Growing up, our New Year's Day meal was always a pork roast, mashed potatoes, and sauerkraut, whether we liked it or not. It's a Pennsylvania Dutch New Year's tradition.
Why? Well, legend has it that it's because a pig roots forward, which is good luck for the new year, but it's probably also because it's practical: If you slaughter a pig for the winter, you want to eat the fresh meat first and save the smoked meats (like ham) for later--like Easter! And sauerkraut takes a late-fall crop of cabbage and ferments it just in time for a New Year's Day feast. The mashed potatoes? Potatoes store well and are, of course, delicious.
Most traditions are seasonally practical, which is one reason it's sometimes good to stick to tradition!
You don't really need a recipe to cook a pork roast. It's easy and fairly quick, depending on size. An hour and a half will cook a medium-size roast just right.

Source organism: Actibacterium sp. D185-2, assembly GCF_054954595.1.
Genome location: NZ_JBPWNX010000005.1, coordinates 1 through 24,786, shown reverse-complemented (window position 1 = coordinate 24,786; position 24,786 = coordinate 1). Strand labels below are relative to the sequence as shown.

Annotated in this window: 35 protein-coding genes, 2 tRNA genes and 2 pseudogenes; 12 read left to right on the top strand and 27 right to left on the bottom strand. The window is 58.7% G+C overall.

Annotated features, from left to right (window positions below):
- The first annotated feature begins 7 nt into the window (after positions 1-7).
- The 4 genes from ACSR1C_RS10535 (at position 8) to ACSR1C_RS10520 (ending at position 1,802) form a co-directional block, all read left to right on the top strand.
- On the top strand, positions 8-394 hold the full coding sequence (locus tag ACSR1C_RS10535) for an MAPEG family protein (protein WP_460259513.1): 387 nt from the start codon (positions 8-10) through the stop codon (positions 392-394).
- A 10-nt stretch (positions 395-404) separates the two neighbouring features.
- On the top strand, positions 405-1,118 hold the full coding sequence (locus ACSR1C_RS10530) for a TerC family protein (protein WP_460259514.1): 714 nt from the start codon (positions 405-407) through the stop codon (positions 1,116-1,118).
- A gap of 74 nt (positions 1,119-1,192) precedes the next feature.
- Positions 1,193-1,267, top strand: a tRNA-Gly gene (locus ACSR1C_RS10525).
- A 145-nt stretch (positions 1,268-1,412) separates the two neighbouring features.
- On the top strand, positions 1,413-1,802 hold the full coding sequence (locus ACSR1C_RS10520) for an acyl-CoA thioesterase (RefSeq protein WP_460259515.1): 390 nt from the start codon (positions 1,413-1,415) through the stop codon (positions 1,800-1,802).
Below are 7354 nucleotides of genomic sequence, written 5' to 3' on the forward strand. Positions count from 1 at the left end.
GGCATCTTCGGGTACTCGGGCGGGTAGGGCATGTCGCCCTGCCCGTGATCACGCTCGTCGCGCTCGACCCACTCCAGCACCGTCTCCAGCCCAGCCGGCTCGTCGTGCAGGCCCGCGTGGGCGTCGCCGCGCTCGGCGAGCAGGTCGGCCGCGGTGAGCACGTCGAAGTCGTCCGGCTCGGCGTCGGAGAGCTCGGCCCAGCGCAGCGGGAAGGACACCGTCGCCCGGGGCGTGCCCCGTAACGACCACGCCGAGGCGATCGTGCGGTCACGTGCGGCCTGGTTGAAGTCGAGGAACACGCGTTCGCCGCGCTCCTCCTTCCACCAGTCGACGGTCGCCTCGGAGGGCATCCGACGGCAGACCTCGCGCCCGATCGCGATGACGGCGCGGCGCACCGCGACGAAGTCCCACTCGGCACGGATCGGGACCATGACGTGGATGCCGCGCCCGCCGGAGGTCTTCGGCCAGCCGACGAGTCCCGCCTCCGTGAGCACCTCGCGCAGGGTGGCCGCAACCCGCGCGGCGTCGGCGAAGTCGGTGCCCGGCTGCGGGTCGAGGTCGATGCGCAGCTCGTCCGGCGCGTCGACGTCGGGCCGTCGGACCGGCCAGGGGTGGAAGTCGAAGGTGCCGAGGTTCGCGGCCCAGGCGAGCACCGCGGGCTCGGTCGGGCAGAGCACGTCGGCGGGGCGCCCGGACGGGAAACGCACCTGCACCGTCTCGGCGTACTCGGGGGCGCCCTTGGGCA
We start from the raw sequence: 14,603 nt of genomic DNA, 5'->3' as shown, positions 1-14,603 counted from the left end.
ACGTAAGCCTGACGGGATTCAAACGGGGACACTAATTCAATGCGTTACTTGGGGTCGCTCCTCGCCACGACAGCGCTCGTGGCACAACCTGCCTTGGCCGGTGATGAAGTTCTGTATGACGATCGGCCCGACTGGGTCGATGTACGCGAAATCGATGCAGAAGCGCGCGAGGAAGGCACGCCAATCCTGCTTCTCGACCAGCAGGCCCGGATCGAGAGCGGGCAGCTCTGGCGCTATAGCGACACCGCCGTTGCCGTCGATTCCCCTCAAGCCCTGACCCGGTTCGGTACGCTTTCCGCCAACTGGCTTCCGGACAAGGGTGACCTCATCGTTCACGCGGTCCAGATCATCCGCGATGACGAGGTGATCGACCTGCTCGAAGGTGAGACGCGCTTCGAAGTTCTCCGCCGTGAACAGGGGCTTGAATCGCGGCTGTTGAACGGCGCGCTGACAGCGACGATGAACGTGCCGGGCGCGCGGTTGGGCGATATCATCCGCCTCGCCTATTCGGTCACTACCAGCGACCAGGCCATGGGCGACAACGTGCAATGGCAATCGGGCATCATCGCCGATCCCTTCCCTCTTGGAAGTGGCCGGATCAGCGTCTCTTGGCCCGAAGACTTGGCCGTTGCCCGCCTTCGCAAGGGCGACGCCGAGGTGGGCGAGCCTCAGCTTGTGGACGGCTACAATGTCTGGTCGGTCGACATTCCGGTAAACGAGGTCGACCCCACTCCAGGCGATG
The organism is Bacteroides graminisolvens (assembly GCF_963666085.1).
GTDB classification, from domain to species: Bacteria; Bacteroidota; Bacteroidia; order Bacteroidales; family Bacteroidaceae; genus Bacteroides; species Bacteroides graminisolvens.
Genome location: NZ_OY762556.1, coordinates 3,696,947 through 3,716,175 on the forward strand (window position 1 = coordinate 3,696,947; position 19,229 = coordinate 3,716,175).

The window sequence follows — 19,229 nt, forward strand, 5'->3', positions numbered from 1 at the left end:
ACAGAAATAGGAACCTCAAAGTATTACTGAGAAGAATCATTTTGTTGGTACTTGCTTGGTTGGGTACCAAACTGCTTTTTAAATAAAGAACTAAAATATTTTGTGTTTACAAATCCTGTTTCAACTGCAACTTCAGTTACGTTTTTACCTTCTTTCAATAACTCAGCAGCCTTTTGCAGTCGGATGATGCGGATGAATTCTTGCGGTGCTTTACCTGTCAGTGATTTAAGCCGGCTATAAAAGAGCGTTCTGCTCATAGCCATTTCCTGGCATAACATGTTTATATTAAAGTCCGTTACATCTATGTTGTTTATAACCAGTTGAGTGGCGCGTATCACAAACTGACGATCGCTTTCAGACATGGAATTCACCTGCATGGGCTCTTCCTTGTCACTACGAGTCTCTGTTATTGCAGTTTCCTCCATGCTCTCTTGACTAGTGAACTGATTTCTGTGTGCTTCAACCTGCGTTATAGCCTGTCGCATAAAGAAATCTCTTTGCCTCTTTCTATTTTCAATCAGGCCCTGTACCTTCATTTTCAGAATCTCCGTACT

So, here is what you do:
1. Purchase an organic pork roast from your local butcher.
2. Preheat the oven to 400 degrees.
3. Place the pork in a roasting pan. You can sprinkle it with salt and pepper and add rosemary if you want. It might be wrapped up in string. That's OK. Leave the string in place because it will hold the roast together while it cooks.
4. Roast in the oven at 400 for one hour. Check the pork roast's internal temperature with a meat thermometer to see if it's done. Or poke it with a knife or fork and see if the juices run clear.
5. If you want, you can heat the sauerkraut in the roasting pan with the pork--the kraut will absorb the roasting juices. Or you can warm it in a pan on top of the stove.
6. Mashed potatoes? Here's my easy recipe!
My littlest one's food styling...
Serve with a salad to celebrate New Year's with a Pennsylvania Dutch twist!
For more from Maria Rodale, visit www.mariasfarmcountrykitchen.com